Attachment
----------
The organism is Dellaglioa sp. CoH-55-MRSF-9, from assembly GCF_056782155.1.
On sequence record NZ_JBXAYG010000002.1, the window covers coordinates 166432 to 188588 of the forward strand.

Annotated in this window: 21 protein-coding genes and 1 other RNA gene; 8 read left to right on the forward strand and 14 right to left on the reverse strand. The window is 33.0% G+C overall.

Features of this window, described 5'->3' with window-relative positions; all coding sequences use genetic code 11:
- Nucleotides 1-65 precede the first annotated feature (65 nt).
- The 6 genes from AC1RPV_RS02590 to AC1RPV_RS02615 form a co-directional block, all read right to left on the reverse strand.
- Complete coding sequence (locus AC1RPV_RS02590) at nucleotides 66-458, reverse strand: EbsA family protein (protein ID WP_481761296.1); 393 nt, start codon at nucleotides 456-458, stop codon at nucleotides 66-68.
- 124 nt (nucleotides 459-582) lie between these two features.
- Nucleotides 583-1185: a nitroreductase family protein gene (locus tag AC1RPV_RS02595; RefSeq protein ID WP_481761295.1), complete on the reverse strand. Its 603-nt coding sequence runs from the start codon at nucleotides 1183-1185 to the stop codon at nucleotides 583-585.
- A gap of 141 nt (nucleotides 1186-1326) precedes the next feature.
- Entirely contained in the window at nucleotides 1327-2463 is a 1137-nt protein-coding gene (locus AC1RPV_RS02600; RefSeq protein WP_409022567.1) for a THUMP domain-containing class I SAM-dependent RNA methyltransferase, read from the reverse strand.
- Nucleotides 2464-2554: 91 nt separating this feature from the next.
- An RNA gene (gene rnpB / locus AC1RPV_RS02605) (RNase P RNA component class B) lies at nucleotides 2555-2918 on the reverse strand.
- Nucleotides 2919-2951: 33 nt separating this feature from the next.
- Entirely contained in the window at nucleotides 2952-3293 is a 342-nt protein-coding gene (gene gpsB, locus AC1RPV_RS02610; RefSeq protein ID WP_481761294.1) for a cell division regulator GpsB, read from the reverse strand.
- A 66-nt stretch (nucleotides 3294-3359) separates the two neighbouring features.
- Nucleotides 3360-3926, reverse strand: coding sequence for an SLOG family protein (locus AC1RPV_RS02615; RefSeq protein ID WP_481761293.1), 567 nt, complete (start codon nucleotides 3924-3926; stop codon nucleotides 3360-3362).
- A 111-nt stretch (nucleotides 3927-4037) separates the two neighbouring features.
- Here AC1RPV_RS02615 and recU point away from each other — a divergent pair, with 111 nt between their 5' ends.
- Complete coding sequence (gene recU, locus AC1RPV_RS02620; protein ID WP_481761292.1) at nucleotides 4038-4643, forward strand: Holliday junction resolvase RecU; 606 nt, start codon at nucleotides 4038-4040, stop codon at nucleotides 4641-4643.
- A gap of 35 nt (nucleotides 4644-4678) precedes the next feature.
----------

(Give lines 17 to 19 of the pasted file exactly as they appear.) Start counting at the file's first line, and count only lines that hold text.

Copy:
- Nucleotides 3360-3926, reverse strand: coding sequence for an SLOG family protein (locus AC1RPV_RS02615; RefSeq protein ID WP_481761293.1), 567 nt, complete (start codon nucleotides 3924-3926; stop codon nucleotides 3360-3362).
- A 111-nt stretch (nucleotides 3927-4037) separates the two neighbouring features.
- Here AC1RPV_RS02615 and recU point away from each other — a divergent pair, with 111 nt between their 5' ends.